3)      Commitment.  Some people call this “passion”. Committed cooks and chefs are not likely to take any sharp turns in their careers to accommodate convenience. They bring with them several levels of integrity, culinary only being one of them. They are not ideologues but people whose history is testimony to their love of their chosen profession.

4)      A sense of community. We are a community and every restaurant is a community. The chef who understands himself as part of the whole will always achieve better results than the lone genius. Consider it a basketball game. It’s hard to find community sense on resumes, but it’s easy to see where it is lacking. Interviews usually reveal it quickly, as the community spirited chef will always talk about  his people and what they were able to do, rather than counting down what he presents as his sole achievements.

5)      Common sense. Every so often I will offer a young chef a job I think he can do, and he will say “No thank  you. I need to learn more first.” A chef who realizes that he is being flattered (not by me) to accept a questionable situation. They will succeed.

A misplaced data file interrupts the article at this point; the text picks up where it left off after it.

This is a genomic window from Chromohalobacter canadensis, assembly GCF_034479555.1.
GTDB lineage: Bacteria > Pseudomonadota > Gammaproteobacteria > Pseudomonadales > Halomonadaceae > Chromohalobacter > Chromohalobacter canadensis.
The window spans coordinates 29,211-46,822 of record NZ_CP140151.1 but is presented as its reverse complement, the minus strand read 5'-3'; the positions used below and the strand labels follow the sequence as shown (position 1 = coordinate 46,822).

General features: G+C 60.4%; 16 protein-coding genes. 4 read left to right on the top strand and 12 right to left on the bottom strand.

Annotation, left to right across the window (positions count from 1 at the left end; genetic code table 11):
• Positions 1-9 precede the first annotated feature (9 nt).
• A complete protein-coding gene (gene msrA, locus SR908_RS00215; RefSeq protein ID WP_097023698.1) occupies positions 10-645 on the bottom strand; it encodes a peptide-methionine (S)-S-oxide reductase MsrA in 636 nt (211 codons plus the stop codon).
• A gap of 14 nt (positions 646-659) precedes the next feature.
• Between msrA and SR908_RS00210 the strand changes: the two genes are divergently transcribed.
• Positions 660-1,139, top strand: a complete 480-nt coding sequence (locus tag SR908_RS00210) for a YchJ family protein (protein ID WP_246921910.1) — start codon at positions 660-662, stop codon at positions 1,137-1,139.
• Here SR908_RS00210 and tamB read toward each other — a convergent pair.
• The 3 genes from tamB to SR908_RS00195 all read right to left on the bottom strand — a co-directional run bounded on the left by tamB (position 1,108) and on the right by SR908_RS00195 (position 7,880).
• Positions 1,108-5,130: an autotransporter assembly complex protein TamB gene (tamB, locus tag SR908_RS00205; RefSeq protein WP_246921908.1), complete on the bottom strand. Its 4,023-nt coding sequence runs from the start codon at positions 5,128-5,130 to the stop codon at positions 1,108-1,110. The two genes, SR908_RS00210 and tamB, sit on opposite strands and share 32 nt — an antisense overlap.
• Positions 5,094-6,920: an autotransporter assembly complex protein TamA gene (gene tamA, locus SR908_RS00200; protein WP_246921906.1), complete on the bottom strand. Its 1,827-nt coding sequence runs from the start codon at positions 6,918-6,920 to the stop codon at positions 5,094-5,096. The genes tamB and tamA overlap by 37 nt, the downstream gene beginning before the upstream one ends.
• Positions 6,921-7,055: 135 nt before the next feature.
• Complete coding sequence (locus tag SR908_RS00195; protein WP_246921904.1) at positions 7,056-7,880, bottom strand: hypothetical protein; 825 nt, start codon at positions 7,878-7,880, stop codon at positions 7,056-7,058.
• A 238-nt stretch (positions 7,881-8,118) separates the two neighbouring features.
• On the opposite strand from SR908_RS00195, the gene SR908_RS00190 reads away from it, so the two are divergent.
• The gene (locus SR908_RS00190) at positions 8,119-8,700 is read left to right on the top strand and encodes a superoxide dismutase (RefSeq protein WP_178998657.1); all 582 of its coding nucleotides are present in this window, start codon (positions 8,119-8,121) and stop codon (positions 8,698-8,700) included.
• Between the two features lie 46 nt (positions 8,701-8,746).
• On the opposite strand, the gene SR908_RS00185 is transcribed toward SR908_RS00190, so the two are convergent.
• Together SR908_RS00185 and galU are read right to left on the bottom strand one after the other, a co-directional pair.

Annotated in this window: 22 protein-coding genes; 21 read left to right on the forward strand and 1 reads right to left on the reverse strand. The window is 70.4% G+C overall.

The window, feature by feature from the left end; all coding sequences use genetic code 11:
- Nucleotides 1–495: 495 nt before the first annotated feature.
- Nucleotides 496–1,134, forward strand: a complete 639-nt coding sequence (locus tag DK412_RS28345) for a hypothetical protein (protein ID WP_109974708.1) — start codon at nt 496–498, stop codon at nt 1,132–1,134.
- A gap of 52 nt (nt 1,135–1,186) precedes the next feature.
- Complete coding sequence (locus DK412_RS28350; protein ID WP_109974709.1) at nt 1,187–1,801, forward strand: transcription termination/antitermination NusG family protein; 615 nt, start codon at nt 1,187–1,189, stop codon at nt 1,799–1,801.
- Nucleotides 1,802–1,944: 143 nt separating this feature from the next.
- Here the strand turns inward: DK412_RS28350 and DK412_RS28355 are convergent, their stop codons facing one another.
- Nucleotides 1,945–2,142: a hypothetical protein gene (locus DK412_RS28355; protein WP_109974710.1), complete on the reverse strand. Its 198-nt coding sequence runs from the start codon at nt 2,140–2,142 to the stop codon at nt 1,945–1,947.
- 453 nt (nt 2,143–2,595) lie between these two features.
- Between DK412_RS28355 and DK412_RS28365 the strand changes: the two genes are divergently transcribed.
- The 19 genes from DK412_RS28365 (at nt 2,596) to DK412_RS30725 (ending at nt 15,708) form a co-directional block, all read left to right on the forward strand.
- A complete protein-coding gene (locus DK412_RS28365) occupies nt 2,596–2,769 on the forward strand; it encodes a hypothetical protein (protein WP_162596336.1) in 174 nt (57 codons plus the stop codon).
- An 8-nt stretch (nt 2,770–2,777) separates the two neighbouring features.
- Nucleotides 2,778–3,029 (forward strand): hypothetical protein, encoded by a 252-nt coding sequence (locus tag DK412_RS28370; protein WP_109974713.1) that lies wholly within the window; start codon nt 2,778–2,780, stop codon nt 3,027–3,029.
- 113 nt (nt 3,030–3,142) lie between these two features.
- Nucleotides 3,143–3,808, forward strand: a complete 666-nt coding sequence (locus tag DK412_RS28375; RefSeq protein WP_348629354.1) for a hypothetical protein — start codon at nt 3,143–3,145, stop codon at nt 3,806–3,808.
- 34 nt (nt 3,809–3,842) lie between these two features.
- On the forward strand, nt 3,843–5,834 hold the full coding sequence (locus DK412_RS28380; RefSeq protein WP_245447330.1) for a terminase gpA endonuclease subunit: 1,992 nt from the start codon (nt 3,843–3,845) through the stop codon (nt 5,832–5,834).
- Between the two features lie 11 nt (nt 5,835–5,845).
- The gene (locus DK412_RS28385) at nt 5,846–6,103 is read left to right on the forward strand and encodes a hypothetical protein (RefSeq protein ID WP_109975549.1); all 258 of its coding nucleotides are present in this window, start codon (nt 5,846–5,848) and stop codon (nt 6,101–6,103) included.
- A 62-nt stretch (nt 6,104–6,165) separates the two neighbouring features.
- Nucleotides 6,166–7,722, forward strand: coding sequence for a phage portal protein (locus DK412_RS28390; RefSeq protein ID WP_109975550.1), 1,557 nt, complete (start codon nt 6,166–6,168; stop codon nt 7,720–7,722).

6)      Niceness, gratitude. Again it’s hard to see niceness, but the opposite is often very visible. Anytime someone says something like “I was so lucky to be working with her. She was fabulous” you know you have a nice person. Make that gratitude, if you will.  A while back when people were saying the French are mean (they are not), I responded that   Hubert Keller was a terribly nice guy. “Oh, said someone, “that’s just their schtick.” I like that schtick. Look where it got him. Nice guys frequently finish first.

7)      Honesty: Really. Don’t mess with me. I very much dislike it. Everyone does.

8)      Self-assessment and acceptance of one’s own humanity. Nobody’s perfect so anyone trying to appear so just looks silly. Someone who can say that their strength lies in X and they are still working on Y, anyone who realizes that their own behavior contributed to whatever caused their last job issue, is a candidate worth keeping close. Applicants who  know what needs improvement are in a position to effect it and usually do.

9)      The opposite of arrogance. I am  not sure what this is, but it is neither  humility (humility is creepy) nor modesty. It is the understanding that your own great efforts to move ahead would not have been enough without fortune and some help along the way.